Toddlers in restaurants

I’m those people. You know, the ones who take their cute but rambunctious children into public places. My kids go to pretty nice restaurants with me and sometimes throw jello onto the carpeted floor.

I don’t know why they put us on carpet. Honestly, it’s poor planning on their part. I do not “allow” my kids to drop their food. Mostly since it’s rarely accidental, but also because, come on. They can climb onto end tables, unload the dishwasher and navigate dog doors and stairs. I’m pretty sure they can stop dropping their tomatoes and saying “uh oh.” The reality of raising people, even little ones, is that regardless of what is allowed, they often break the rules. The floor gets covered in crap (not literally) and I feel guilt and sweat beading on my brow.

I don’t know what to do about it. I refuse to only eat at McDonald’s (my kids will happily eat calamari or chicken mcnuggets) and sometimes I need to eat out. That means the floor gets gross. The kids are sticky and the table is smeared with whatever they are having. They also somehow finagle their way out of the “safety” of the germy restaurant high chairs and stand up every single time. And I’m always surprised when they do.

Really, they’re good kids, especially in public. Cormac stares at people and Clara waves and smiles at whoever will make eye contact with her. They’re likable. We still get, “Are they twins?” regularly, but I know that will decrease in frequency as time goes on. We are less of a sideshow every day.

But we are a mess. I don’t know what to do about the jello on the carpet. I curb it to the best of my ability, but toddlers are disasters. We are generous tippers and if it’s terrible I pick up the big parts, but the guilt is always there.

We have never had to leave a restaurant because of their behavior, but I know that day is coming.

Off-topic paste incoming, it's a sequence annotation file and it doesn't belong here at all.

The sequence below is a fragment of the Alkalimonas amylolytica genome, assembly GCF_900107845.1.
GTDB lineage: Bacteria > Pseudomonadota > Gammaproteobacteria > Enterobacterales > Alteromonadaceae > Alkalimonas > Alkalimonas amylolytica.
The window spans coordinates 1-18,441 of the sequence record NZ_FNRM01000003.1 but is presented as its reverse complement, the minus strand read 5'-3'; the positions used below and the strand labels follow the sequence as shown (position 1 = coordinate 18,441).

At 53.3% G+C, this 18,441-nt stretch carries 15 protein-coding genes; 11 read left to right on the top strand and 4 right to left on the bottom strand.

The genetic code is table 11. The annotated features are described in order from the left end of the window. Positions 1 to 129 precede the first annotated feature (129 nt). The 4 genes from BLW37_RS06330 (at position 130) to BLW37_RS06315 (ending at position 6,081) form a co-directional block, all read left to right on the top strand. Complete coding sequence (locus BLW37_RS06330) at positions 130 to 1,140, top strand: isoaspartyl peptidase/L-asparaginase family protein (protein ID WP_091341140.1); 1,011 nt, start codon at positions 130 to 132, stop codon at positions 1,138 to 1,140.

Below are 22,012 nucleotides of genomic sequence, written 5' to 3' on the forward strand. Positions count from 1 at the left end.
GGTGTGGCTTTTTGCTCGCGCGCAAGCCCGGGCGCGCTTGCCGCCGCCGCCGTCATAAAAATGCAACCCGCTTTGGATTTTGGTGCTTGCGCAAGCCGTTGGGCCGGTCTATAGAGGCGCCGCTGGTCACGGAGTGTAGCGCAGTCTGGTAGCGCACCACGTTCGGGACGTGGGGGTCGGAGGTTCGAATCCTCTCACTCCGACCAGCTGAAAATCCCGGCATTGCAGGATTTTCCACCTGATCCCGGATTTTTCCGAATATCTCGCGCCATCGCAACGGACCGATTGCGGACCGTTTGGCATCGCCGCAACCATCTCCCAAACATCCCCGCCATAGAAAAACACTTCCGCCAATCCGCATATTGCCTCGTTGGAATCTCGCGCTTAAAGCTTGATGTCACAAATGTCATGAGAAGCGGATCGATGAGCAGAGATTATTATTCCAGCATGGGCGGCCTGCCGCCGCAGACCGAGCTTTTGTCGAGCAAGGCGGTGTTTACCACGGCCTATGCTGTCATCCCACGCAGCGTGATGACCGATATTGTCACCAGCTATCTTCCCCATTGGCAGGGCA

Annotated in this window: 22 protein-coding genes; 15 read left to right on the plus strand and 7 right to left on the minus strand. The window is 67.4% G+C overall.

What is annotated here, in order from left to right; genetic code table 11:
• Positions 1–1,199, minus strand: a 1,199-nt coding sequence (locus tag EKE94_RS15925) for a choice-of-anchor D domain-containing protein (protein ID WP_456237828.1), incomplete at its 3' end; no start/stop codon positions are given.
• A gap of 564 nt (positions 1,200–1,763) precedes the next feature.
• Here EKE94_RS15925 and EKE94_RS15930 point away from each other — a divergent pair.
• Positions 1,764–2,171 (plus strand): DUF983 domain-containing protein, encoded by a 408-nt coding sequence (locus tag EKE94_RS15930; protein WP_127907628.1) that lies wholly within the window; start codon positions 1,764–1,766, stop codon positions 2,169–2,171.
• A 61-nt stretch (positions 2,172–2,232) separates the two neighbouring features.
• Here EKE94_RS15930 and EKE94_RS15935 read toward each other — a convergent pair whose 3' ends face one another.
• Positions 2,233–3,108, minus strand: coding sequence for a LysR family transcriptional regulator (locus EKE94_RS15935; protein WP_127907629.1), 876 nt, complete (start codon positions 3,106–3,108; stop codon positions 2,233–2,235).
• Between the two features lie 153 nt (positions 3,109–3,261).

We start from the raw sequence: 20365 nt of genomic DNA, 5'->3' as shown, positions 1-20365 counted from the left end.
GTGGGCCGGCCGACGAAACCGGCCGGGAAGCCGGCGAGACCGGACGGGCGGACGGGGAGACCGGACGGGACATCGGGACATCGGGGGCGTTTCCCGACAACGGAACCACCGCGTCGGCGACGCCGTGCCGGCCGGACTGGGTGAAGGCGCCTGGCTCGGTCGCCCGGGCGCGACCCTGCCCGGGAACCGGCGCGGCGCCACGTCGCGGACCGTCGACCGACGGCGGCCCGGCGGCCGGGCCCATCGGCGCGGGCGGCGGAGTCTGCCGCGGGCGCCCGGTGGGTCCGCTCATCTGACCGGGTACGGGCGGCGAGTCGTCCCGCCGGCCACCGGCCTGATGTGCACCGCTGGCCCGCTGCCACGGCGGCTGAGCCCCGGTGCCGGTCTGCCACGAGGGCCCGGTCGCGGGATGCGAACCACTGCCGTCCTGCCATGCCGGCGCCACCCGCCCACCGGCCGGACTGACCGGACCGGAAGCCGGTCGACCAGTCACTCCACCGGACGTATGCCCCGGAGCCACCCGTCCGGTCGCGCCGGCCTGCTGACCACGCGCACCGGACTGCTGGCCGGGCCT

What do you do? How do you handle toddlerhood in public eateries?

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No Comments

  1. Kayla Fletcher -  February 3, 2013 - 6:34 pm

    Elijah is normally so good when we go out to eat. There’s been a few times where he gets fussy and I just normally walk him around and talk to him telling him he’s gotta be good in the restaurant etc etc. Obviously he’s 16 months old but so far it works for us. I’m sure a day will come though!

  2. Susan S -  February 3, 2013 - 8:02 pm

    I think you are doing what you can do. And you are teaching your children to eat in nice restaurants while they are little, so they will be ‘able’ to do it when they are a bit older and less cute to other patrons.

    If the restaurants have high chairs, they are expecting toddlers.

  3. Heather P. -  February 3, 2013 - 9:11 pm

    I too bring my toddler to restaurants. He is very well behaved as well, so never had to worry about it. It gets me when patents just let their children run around and throw their food. UGH!

  4. Laura -  February 4, 2013 - 11:25 am

    Personally I think if someone cant handle my toddler in public they are the ones that need to leave, unless I know something is seriously wrong with my daughter and I should be the one leaving. As for the food, I always pile our plates and whatever else neatly and make sure no garbage is on table but it on the dirty dishes, If there are no dishes i just put all garbage in one spot. As for the floor. I clean it, and carpet drives me nuts. I pick up what I can and well I tip well…But I also remind myself this is their job if I do their job completely, they may not have a job. So I clean to what I can where it doesnt look like we are horrible slobs. but there is always still a little work to be done after we leave.

  5. Nicole -  February 7, 2013 - 7:01 pm

    How do you handle the high chair situation? I want to start venturing out but we need two high chairs to contain the twins.

  6. Brianna dupuy -  February 15, 2013 - 10:04 pm

    Hi Jess…
    Mason drives me crazy in restaurants! But really, its not him, it’s people around us who I let get to me. I find myself worrying about disturbing the workers, and the customers, but then I also know that this is what happens with kids. I just try to remember that this is a very tiny season in Mason’s life, and in our life as his parents. Sure I need to regain some sort of control, but he’s learning how to be in public, so it’s all part of the process. Someday sooner then we know, it will be so different, and we’ll know what all those people meant when they tell us to enjoy it. 😉 It will be gone before we know it.

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